Weekly Video Blog: Ten Ways to Use Technology to Slow Down and Accomplish More

Today’s blog is short and simple.  You may already be wise about how you use technology, but sometimes it’s old-fashioned technology that needs a bigger place in our life.

Ten Ways to Use Technology to Slow Down and Accomplish More:

  1. Switch the way you use technology, rather than allowing it to mean you work more, use a timer to limit how much you work.
  2. Listen to music 30 minutes every day to entrain your heart to a slower rate, which not only feels good, but potentially extends the length of your life.
  3. Donate to your favorite charity via the Internet.
  4. Take a train to work if possible, to add time to your day.
  5. Use the “old technology” of modern plumbing to drink tap water instead of bottled water.
  6. Call an old colleague who lives across the country to network virtually.
  7. Create video conferences or video events for more of your work.
  8. Record your favorite TV shows to avoid wasting time on commercials.
  9. Determine the most efficient use of social media for your life and business.
  10. Listen to a visualization audio before you go to bed to de-stress from your day.

Nothing earth shattering here.

Have you ever thought about improving the way you use technology to slow down and accomplish more?  Would love to hear your ideas!

Would you like to be a Writing Coach?

One of the big opportunities for writers in years to come is coaching others on what you know or have learned about writing to others.   If you’re a writer, and you haven’t considered coaching others, you might want to consider the possibility.

It is true that coaching other people to write can have it’s problems.  Coaching takes time away from your own writing, and can be a long, winding journey as you help someone else discover their voice and what they want to say in a book or piece of writing.  Also, coaching is different from teaching, in that it’s not your job to train someone else how to write, unless you’re paid to do that.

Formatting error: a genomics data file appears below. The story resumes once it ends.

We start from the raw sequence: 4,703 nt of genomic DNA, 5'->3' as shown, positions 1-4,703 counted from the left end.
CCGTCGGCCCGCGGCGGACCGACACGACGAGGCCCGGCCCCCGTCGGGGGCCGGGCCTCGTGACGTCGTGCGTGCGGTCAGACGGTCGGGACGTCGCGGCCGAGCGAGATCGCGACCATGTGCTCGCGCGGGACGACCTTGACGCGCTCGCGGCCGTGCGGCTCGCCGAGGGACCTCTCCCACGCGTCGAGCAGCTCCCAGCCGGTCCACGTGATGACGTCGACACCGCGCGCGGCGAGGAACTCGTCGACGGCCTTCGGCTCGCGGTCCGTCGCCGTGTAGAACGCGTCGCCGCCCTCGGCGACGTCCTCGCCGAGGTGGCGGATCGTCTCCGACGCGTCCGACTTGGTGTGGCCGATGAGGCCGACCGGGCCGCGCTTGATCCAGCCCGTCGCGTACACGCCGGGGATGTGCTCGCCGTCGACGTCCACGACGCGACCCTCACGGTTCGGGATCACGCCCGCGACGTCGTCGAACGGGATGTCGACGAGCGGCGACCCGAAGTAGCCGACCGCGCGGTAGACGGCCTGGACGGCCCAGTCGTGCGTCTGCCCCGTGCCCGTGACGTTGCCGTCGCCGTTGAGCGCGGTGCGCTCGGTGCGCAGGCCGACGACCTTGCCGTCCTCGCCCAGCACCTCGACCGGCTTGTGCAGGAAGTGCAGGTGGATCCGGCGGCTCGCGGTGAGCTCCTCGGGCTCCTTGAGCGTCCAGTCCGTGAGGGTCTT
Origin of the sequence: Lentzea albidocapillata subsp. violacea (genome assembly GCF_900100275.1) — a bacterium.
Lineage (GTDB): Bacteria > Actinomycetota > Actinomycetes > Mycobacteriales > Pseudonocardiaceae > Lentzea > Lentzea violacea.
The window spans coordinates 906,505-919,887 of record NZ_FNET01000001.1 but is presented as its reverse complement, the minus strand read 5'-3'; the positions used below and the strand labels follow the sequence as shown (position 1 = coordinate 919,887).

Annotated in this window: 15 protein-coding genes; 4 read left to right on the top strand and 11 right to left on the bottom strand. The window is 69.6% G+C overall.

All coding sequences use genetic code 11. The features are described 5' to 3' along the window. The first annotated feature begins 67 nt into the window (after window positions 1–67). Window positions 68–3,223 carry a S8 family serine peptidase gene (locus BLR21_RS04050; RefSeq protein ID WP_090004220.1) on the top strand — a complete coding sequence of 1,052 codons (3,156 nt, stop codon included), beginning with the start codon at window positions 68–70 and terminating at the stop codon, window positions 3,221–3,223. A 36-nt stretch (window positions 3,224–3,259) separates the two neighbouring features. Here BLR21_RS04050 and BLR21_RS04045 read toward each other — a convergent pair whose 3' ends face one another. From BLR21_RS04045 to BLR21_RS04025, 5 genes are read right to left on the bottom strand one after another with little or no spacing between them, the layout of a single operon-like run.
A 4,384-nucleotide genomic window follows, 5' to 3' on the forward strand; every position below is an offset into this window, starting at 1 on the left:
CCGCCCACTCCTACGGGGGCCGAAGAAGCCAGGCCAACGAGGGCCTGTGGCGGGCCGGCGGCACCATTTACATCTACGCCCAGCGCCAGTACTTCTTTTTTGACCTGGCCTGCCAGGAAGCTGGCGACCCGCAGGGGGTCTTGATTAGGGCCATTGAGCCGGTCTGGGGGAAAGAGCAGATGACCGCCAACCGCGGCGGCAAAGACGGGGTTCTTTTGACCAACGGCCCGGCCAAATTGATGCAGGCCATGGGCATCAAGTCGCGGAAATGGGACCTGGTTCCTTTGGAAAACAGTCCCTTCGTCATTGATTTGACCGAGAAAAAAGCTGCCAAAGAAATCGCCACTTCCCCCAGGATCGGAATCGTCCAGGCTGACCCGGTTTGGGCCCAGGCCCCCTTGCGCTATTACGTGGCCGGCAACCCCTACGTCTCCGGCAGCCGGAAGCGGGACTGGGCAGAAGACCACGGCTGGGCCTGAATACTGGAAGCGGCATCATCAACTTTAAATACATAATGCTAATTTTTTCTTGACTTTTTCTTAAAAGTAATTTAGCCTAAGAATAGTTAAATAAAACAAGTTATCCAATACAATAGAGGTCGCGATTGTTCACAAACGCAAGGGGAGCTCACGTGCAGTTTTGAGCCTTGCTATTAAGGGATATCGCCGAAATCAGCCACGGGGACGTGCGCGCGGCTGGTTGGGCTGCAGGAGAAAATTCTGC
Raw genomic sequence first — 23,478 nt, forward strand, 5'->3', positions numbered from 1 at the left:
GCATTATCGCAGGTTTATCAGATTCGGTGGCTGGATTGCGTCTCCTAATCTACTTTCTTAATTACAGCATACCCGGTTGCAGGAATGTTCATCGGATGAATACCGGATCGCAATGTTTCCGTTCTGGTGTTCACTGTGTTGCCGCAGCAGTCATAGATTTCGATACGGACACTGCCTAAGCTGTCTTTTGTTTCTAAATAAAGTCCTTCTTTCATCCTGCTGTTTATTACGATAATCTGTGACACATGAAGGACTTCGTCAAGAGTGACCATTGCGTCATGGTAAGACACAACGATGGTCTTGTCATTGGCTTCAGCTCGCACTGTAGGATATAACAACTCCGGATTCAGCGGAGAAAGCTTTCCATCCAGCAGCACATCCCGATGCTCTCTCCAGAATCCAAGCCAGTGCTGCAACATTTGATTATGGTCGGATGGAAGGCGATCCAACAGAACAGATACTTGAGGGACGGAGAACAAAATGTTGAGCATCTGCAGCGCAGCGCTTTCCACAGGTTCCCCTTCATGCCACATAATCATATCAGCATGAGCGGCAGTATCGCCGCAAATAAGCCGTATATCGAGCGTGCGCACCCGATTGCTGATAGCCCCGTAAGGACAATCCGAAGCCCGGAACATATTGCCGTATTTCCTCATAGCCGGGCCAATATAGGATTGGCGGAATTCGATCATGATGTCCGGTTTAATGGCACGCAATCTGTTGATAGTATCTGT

You may ask, how can I become a writing coach?  Do you need an advanced degree or a teaching certificate or years and years of experience?  These help, but I don’t think so. The primary credential you need is that you can show someone else that you are a good writer and that you can help them start and finish a project more quickly and effectively than if they did it themselves.  This is not to be confused with being a ghost writer, where you do the writing.  As a coach, I do edit writing sometimes, but not the bulk of the writing.

In my case, I have experience of working a professional marketing and technical writer for ten years, writing my own books and several years of business coaching experience.   When I began coaching, I worked with people who knew I could help them create and refine the message they wanted to share.  Most importantly, my clients trusted me and knew that I was committed to helping them share their work in as big of a way as possible.

To me, the biggest benefit of being a writing coach, is that my coaching clients are my patrons.  Working as a writing coach allows me to have the lifestyle that I want with time to spend with my children and time to be a writer.  The biggest joy of being a coach is watching my clients write the book they wouldn’t have had the courage or discipline to write on their own.

Have you been a writing coach or found other innovative ways to support your writing lifestyle?